Blue Star Mothers
The flag is white with a red border and one or more blue stars in the center: one star for each family member serving in the military during times of war or hostility. If a service member dies, the blue star is covered by a gold star.
The flag should be displayed in a window of the residence of person who are members of the immediate family. The Service Flag may also be displayed by an organization to honor the members of that organization serving in the Armed Forces during a period of war or hostilities.
Based on the star symbols used on the service flag, the term "Blue Star" has come into use in the United States as a reference to having a family member in active military service, while the term "Gold Star" has come to refer to the loss of a family member in military service. For example, the mother of a person who died in service is referred to as a "Gold Star mother", and the wife of an active service member is referred to as a "Blue Star wife".
Charitable support organizations have been established for Gold Star Mothers, Gold Star Wives, Blue Star Mothers, and Blue Star Wives. The last Sunday in September is observed as Gold Star Mother's Day, Gold Star family members are entitled to wear a Gold Star Lapel Button, and all 50 U.S. states and Guam offer some form of a specialty license plate for motor vehicles owned by Gold Star family members.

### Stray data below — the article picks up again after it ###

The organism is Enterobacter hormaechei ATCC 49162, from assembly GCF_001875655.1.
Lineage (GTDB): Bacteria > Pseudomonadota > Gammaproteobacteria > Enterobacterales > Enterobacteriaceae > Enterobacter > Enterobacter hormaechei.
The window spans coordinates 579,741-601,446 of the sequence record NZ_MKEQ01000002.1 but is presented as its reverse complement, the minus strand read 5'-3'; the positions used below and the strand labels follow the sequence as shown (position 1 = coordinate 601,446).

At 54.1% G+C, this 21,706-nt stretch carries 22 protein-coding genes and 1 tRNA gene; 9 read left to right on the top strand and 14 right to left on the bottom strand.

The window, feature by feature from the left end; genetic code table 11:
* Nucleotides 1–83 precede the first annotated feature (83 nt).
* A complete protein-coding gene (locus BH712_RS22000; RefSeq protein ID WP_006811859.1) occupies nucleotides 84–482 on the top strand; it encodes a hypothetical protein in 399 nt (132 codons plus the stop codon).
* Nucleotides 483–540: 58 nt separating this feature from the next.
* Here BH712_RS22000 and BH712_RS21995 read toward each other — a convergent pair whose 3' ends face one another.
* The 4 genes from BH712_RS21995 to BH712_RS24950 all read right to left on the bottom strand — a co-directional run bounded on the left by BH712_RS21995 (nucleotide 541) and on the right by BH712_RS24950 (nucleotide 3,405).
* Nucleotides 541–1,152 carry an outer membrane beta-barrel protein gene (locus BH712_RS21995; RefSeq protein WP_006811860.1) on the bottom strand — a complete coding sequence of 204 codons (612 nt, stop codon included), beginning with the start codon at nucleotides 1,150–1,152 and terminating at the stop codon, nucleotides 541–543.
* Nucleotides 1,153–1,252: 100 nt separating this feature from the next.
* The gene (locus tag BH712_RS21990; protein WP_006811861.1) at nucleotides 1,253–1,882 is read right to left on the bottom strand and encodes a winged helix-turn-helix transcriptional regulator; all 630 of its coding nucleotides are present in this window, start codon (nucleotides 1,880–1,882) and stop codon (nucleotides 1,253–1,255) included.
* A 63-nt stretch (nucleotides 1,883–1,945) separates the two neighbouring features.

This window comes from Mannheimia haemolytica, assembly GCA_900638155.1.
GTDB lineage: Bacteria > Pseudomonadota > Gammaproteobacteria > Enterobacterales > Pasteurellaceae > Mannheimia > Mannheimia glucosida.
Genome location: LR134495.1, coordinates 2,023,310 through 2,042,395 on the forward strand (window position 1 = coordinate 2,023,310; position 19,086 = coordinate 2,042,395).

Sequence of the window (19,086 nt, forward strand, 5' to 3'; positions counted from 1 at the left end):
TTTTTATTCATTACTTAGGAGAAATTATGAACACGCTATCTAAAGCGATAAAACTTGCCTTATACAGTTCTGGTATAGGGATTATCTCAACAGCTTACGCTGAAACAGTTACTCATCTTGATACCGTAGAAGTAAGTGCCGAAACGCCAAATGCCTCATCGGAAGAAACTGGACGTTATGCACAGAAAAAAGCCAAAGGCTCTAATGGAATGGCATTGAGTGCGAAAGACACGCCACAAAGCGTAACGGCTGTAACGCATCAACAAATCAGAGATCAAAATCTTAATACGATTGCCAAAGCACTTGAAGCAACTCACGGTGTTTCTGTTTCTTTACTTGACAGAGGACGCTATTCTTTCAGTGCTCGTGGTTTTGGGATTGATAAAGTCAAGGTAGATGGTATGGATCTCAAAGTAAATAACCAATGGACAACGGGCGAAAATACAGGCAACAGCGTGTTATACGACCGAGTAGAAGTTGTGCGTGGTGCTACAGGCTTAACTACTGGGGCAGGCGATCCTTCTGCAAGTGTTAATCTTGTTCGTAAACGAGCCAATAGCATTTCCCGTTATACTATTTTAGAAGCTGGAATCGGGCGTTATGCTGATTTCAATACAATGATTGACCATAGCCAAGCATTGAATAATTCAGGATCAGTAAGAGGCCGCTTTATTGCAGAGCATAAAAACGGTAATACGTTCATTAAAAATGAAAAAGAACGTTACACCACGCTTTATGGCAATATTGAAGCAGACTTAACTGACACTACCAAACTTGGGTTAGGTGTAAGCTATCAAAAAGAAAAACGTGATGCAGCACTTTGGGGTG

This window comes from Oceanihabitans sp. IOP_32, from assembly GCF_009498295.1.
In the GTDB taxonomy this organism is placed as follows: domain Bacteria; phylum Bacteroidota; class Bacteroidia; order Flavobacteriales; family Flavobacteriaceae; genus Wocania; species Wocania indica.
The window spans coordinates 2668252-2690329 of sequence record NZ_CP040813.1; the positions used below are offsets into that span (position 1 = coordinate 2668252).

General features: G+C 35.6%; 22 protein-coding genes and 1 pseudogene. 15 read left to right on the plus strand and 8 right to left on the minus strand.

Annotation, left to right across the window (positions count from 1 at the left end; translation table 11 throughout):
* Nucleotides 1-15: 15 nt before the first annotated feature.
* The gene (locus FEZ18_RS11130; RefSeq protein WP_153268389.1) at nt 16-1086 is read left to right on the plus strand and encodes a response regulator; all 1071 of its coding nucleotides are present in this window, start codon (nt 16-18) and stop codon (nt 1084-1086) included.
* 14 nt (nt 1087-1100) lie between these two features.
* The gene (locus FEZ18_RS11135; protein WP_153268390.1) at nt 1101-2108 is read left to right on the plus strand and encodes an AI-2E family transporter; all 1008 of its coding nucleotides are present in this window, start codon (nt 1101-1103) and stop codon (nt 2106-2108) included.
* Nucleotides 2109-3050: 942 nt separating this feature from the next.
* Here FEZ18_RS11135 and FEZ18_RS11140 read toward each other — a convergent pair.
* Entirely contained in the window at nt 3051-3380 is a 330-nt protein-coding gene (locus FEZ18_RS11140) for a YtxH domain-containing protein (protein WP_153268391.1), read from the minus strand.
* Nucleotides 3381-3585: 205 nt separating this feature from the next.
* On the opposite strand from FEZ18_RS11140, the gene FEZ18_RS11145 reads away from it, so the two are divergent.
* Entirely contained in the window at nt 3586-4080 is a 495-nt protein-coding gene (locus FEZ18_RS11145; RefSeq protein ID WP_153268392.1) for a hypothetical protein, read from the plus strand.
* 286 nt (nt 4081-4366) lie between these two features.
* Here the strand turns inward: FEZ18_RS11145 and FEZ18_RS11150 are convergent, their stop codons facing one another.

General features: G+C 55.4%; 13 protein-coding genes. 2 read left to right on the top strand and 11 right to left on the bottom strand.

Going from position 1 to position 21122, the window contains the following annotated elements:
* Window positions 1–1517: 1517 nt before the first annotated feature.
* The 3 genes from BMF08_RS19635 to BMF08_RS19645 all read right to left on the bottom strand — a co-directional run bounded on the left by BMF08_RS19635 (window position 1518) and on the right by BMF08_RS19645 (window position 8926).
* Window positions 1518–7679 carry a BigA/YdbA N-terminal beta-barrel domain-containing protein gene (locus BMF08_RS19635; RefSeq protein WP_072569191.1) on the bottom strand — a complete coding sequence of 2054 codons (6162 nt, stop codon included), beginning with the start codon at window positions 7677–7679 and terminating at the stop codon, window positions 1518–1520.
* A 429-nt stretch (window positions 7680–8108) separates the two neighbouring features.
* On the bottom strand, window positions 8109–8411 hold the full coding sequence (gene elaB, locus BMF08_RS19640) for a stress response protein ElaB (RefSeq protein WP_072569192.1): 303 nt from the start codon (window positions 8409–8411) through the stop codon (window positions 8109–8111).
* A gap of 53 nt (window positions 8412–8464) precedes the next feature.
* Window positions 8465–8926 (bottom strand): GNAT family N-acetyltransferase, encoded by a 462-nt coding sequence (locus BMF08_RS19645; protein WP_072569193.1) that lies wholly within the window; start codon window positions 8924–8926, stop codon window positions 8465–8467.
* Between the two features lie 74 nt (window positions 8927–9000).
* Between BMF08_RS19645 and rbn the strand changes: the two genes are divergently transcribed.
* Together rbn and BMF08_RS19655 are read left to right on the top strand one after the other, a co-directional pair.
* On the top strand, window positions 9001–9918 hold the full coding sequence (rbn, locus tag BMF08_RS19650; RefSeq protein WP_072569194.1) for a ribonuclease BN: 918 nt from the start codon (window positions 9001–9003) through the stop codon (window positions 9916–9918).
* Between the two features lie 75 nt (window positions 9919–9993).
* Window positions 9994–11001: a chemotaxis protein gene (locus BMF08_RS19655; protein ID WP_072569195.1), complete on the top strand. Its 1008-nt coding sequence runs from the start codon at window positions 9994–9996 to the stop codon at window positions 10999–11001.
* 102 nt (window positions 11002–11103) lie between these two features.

The use of the terms has sometimes been restricted to refer to service during specific armed conflicts. For example, the service banner originally applied only to World War I, and it was later expanded to include service in World War II, then the Korean War, then other specific conflicts, and then "any period of war or hostilities". In some current uses of the "star" terminology, there is no longer any distinction made about the place or time or degree of hostility involved in the military service. For Gold Stars, the Department of Defense also makes a distinction about the manner and place of death, but some other organizations do not. The Gold Star term is also sometimes interpreted to apply to those missing in action and those who did not die during active service but died later as a result of an in-service injury.
A lesser-known practice of using a silver star to indicate a service member that has been disabled is sometimes also followed, although this practice is not recognized in federal law.